Focus on empowering agents and brokers: RESO Director and realtor.com SVP Suzanne Muller showed the power of emotional connection to consumers in her presentation to brokers about the “White Space” of homeownership. Several of the keynotes – Debra Schwartz of RocketUrBiz; Dr. Umesh Harigopal of Innovation Incubator; Matt Mauseth of MapVida; Ben Bacal of Roofshoot; and Aida Bryce of DocuSign – all focused on ways new technology can be leveraged to either enhance the consumer experience or leverage data and technology to improve the agent’s and broker’s ability to better understand, identify and reach buyers and sellers.
Deep thinking: For the many geeks in attendance, there were a couple of deeply technical sessions that may have lost the business folks, but resonated with the technologists. Tavi Truman of RocketUrBiz talked about reimagining MLS data with semantic web technology stack, with the goal, he says, of creating a “super-charged real estate agent process and workflow.” Ohan Antebian of CoreLogic was a little more down to earth, but still provided a thought provoking talk about how “random is wasteful and costly,” and that the result is that we get a lot of data, but not a lot of guidance on what action to take based on the data we get. Ashish Antal of MLSListings and Sergey Ermolin of Intel gave an incredibly insightful and truly riveting presentation on neural networks’ deep learning, all related to their work to improve image search, semantic tagging and identifying image similarity.
Analytics and Valuation Models: There’s a lot going on in this space and we had two top keynotes diving into both subjects. L.D. Salmanson, CEO of Cherre, dove into the challenges of real estate valuation models and the work that has been done to improve both the accuracy and reliability for valuations of firms in the residential space. Mike Mauseth, Co-Founder of MapVida, navigated us through the world of data science and one of the hottest topics in real estate today: predictive analytics. Mike looked at ways analytics are being used to help not only find sellers, but find the best neighborhoods through new ways to search for buyers.
The Greg Robertson Show: The panel was called RESO in the REAL World, but Greg earns top billing as a moderator since he asks great questions, keeps the pace going, the energy lively and has some fun. With Troy McCasland from AgentSquared having just rolled out Instant IDX websites with ARMLS after being embedded as an option in Flexmls, and Collette Stevenson at MLS of Hilton Head Island to Tom Weiss-Lehman at Redfin and Chris Freeman at WolfNet, Greg has a first-rate group that kept everyone interested. The big takeaway: Adoption is just the fuel; we will really move this vehicle and that we get folks to full utilization and implementation. MLSs need to start the engine and step on the gas, not just put fuel in the tank.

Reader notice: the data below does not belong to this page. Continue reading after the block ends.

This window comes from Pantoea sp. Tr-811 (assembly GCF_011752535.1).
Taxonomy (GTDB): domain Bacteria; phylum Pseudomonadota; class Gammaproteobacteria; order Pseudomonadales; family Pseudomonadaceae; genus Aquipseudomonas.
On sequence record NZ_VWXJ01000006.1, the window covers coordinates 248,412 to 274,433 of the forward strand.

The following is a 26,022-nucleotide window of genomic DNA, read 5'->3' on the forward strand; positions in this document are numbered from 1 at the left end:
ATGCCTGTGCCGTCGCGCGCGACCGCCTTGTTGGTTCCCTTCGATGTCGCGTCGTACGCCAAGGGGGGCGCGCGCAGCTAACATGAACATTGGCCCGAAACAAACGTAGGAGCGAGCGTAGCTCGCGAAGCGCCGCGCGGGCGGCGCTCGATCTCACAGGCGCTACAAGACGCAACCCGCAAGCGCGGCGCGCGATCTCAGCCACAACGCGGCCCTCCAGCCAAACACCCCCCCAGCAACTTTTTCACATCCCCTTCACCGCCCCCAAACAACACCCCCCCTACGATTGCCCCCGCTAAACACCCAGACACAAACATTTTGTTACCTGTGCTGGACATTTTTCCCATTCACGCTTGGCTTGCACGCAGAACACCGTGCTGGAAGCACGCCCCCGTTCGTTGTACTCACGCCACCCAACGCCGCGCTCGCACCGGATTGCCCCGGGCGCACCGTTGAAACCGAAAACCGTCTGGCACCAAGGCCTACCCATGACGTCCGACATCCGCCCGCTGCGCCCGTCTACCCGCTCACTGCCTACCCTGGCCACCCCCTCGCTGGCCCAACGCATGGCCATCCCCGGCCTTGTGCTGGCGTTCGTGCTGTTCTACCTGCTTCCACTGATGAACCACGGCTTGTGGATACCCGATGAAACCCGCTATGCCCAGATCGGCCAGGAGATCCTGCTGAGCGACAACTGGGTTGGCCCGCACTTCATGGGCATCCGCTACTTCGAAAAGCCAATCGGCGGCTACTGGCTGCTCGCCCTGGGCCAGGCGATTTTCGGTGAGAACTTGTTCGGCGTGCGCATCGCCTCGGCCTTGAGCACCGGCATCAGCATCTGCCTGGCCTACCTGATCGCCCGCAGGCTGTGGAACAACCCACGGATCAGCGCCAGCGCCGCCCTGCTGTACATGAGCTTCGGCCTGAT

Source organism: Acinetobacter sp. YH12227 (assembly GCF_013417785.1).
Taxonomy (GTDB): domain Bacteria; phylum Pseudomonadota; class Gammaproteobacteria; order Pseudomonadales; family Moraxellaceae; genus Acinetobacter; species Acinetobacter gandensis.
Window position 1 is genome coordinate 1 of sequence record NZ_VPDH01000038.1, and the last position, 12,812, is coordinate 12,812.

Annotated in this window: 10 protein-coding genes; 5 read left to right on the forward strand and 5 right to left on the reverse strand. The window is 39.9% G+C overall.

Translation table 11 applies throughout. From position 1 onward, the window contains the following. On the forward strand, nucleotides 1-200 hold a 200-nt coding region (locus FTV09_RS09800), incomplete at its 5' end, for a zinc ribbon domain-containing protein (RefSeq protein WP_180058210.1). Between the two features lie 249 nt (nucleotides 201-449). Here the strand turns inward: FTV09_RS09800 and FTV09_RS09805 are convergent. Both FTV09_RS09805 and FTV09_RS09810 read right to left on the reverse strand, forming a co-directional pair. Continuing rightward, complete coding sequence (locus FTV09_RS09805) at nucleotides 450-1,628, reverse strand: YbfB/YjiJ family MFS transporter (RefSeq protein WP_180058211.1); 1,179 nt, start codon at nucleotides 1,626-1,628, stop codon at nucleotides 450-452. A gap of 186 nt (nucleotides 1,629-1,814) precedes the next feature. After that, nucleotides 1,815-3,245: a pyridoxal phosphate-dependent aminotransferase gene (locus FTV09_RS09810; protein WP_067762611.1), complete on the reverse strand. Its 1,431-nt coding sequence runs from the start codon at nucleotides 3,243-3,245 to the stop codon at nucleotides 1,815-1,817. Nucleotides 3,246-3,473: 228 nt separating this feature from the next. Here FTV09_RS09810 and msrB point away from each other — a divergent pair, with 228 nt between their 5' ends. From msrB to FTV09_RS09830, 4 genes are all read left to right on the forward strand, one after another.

Workgroups in Action: Finally, it wouldn’t be a RESO Conference if we didn’t hold our in-person Workgroup meetings on site. While these are normally monthly scheduled conference calls, the Workgroup Chairs insists that the in-person meetings at our twice yearly conferences are among the most productive. That’s because the content that is presented on stage at our conferences and the discussions in the hallways and over drinks at the receptions are where some of best new ideas emerge that make their way into our R&D Workgroup and, then, other Workgroups. With so many great ideas for future evolution of RESO standards, onsite Workgroup meetings will be extended at the 2018 RESO events.
For the San Diego onsite meetings, R&D discussed a wide range of topics, including heat mapping, machine learning in visualization (including photo tagging), and data best practices for both data providers and consumers.
The Internet Tracking Workgroup discussed that, with Data Dictionary 1.6, Internet Tracking has started and now brokerage firms need to ask vendors for the data. They noted the next white paper will be about big data, and covered such subjects as anonymous information, device fingerprinting and super cookies.
The Transport Workgroup primarily focused on the RESO Web API 1.3, discussing security and authentication, testing rules, standards for annotations, and the need for documentation to help navigate errors encountered with OData and other software tool libraries.
The Data Dictionary Workgroup is already looking at the 1.7 release for the summer of 2018, focused on Platinum Enumerations Status. They approved some data field changes and discussed a variety of topics, including membership, business rules, lockbox, queue/kill resource, DOM (Days on Market), and Hold Status Definition.
As you can see, we do get a lot of work done at RESO conferences and still have a lot of fun. But you’ll get your next chance in Denver: you sign up for the RESO Spring 2018 Conference here – but do it early as our meetings are known to sell out!
Jeremy Crawford is the CEO of Real Estate Standards Organization, or RESO, the organization responsible for the creation, promotion, adoption and utilization of standards to drive efficiency throughout the real estate industry.